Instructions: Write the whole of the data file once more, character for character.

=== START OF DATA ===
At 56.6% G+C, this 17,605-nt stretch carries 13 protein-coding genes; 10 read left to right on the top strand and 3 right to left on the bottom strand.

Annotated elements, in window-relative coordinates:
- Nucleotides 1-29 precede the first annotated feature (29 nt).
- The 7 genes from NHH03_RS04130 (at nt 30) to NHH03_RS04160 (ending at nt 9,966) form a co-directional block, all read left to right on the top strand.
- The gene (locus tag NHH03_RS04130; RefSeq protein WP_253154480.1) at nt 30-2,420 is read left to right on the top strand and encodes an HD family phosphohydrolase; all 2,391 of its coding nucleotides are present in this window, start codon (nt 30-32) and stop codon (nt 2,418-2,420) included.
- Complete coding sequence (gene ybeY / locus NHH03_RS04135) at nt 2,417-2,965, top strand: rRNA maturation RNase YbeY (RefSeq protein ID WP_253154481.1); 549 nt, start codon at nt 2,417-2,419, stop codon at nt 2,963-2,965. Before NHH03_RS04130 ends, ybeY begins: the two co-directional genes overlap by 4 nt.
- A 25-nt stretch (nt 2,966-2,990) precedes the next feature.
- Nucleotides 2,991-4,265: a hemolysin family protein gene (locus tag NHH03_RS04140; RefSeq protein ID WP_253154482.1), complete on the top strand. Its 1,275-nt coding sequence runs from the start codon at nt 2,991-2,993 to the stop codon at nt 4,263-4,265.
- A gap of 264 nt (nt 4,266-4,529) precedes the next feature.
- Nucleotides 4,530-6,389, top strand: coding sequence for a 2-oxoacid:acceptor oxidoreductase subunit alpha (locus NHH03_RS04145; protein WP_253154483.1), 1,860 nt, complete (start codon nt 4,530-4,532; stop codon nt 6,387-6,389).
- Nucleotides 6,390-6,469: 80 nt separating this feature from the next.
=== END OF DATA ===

At 56.6% G+C, this 17,605-nt stretch carries 13 protein-coding genes; 10 read left to right on the top strand and 3 right to left on the bottom strand.

Annotated elements, in window-relative coordinates:
- Nucleotides 1-29 precede the first annotated feature (29 nt).
- The 7 genes from NHH03_RS04130 (at nt 30) to NHH03_RS04160 (ending at nt 9,966) form a co-directional block, all read left to right on the top strand.
- The gene (locus tag NHH03_RS04130; RefSeq protein WP_253154480.1) at nt 30-2,420 is read left to right on the top strand and encodes an HD family phosphohydrolase; all 2,391 of its coding nucleotides are present in this window, start codon (nt 30-32) and stop codon (nt 2,418-2,420) included.
- Complete coding sequence (gene ybeY / locus NHH03_RS04135) at nt 2,417-2,965, top strand: rRNA maturation RNase YbeY (RefSeq protein ID WP_253154481.1); 549 nt, start codon at nt 2,417-2,419, stop codon at nt 2,963-2,965. Before NHH03_RS04130 ends, ybeY begins: the two co-directional genes overlap by 4 nt.
- A 25-nt stretch (nt 2,966-2,990) precedes the next feature.
- Nucleotides 2,991-4,265: a hemolysin family protein gene (locus tag NHH03_RS04140; RefSeq protein ID WP_253154482.1), complete on the top strand. Its 1,275-nt coding sequence runs from the start codon at nt 2,991-2,993 to the stop codon at nt 4,263-4,265.
- A gap of 264 nt (nt 4,266-4,529) precedes the next feature.
- Nucleotides 4,530-6,389, top strand: coding sequence for a 2-oxoacid:acceptor oxidoreductase subunit alpha (locus NHH03_RS04145; protein WP_253154483.1), 1,860 nt, complete (start codon nt 4,530-4,532; stop codon nt 6,387-6,389).
- Nucleotides 6,390-6,469: 80 nt separating this feature from the next.